In this book Culture and Imperialism, Edward Said states “nations…are narratives.”1 Civilizations are also narratives because they are nations writ large. As in the case of nations so in the case of civilizations the way one tells “stories” about “us” and “them,” “heroes” and “villains” forms the basis on which the notion of civilizations colliding with each other is constructed. Even the term “dialogue of civilizations” denotes the need for inter-civilization conversation in order to avoid conflict. Conflict between civilizations is, therefore, a built in assumption that undergirds the concept of “dialogue of civilizations.”
Was Huntington Right? Revisiting the Clash of Civilizations
This essay is an attempt to revisit Samuel Huntington’s controversial thesis about a clash of civilizations. Though the author has been an early critique of Huntington, he finds substantial evidence that corroborates Huntington’s central thesis when he analyzes the American policy toward the Middle East through the prism of the clash of civilizations paradigm. He suggests that the pattern of double standards that are witnessed in American foreign policy toward the Middle East is an integral part of a world where supposedly immutable differences based on civilizations form the primary source of conflict. In order to support his argument the author draws on examples from several cases, such as the American policies toward the Israel-Palestine issue, America’s position on Iran’s nuclear enrichment program, American reaction to the Israeli raid on the Turkish ship Mavi Marmara, as well as Turkey’s long-standing candidacy for membership in the European Union. In all, he finds startling double standards that fit Huntington’s paradigm, for as he pointed out double standards are an integral part of a mindset that sees conflict in terms of clashing civilizations.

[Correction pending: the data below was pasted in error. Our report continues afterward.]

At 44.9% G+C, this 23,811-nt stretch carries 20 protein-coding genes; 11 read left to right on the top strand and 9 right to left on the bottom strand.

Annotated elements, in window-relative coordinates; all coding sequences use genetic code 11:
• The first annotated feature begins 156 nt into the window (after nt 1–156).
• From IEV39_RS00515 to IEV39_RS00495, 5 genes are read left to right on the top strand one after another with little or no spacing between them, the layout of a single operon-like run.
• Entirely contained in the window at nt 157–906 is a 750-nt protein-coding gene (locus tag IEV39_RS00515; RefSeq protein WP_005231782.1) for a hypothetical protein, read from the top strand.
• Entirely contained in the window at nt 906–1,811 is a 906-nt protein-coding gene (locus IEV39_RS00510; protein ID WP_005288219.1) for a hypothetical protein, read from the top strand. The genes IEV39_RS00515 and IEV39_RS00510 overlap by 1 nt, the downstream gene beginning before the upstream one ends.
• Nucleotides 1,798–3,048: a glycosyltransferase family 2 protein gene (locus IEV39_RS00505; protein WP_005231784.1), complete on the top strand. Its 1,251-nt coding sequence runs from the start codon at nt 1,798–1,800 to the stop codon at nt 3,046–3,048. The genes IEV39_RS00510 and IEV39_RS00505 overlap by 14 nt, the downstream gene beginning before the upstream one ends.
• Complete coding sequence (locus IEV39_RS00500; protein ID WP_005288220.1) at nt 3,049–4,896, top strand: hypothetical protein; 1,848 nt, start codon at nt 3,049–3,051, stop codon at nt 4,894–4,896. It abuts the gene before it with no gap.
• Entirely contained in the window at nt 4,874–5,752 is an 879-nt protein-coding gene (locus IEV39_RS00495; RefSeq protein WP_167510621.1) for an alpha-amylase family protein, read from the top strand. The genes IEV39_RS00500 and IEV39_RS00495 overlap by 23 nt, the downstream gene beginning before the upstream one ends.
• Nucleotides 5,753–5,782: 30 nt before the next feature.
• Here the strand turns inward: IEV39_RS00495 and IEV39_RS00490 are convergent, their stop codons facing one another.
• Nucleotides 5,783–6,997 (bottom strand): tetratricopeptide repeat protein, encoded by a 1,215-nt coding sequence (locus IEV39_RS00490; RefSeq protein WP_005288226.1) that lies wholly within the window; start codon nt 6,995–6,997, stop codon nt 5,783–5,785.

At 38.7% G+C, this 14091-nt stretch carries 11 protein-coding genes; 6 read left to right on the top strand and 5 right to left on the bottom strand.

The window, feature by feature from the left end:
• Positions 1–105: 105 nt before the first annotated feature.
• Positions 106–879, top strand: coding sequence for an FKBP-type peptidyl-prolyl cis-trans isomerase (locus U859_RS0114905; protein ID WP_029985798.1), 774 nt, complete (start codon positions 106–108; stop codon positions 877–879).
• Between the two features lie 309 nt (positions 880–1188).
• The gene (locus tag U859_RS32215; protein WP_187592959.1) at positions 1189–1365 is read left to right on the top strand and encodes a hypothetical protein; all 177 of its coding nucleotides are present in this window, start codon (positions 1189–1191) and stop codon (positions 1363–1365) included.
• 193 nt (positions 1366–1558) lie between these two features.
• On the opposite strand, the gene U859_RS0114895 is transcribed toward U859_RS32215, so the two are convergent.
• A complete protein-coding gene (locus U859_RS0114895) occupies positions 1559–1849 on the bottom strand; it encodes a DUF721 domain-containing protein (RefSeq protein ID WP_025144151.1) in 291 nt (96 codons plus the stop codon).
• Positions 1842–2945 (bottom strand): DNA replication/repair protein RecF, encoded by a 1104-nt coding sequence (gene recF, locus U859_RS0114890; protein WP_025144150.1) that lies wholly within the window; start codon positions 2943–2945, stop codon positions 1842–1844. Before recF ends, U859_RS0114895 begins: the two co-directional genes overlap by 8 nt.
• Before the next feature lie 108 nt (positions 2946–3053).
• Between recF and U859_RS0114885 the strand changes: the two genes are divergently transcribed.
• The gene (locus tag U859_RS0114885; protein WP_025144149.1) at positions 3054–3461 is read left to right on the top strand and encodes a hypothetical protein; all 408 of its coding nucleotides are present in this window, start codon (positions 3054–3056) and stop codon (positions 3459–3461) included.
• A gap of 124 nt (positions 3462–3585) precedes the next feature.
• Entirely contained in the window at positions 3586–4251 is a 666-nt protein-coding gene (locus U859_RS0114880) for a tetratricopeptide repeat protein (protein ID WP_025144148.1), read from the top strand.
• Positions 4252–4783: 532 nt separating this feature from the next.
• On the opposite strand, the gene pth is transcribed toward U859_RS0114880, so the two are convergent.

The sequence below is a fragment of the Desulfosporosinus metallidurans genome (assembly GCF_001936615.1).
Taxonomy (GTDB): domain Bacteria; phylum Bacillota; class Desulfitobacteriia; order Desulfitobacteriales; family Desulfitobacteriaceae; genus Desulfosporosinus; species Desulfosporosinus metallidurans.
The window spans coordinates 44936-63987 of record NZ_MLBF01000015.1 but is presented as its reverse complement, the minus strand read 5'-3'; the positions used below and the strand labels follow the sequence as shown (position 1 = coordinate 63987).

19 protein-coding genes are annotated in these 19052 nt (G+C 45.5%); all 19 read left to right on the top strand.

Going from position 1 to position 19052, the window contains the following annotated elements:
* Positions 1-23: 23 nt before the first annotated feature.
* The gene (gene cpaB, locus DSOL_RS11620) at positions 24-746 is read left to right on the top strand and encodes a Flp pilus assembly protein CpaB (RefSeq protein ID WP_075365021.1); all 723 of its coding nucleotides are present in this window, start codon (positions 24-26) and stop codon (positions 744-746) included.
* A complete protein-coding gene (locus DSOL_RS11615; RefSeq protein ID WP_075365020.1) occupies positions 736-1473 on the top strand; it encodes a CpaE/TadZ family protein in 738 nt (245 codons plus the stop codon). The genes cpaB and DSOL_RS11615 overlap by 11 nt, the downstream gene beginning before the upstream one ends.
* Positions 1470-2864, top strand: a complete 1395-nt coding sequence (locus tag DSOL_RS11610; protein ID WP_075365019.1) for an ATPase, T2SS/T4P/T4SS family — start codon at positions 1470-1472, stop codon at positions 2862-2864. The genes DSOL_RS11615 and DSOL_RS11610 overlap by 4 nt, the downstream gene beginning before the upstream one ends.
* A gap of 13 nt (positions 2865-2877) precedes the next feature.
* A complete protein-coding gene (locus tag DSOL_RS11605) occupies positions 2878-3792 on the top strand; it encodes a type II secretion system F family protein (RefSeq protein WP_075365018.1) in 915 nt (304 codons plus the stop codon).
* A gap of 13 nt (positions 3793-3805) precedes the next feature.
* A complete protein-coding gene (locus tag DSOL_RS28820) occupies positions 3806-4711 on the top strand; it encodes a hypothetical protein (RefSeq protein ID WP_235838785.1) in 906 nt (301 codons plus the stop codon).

Osbourne and Islam wave onstage during the "Rally to Restore Sanity and/or Fear" on the Washington Mall.
Already have an account? Sign In.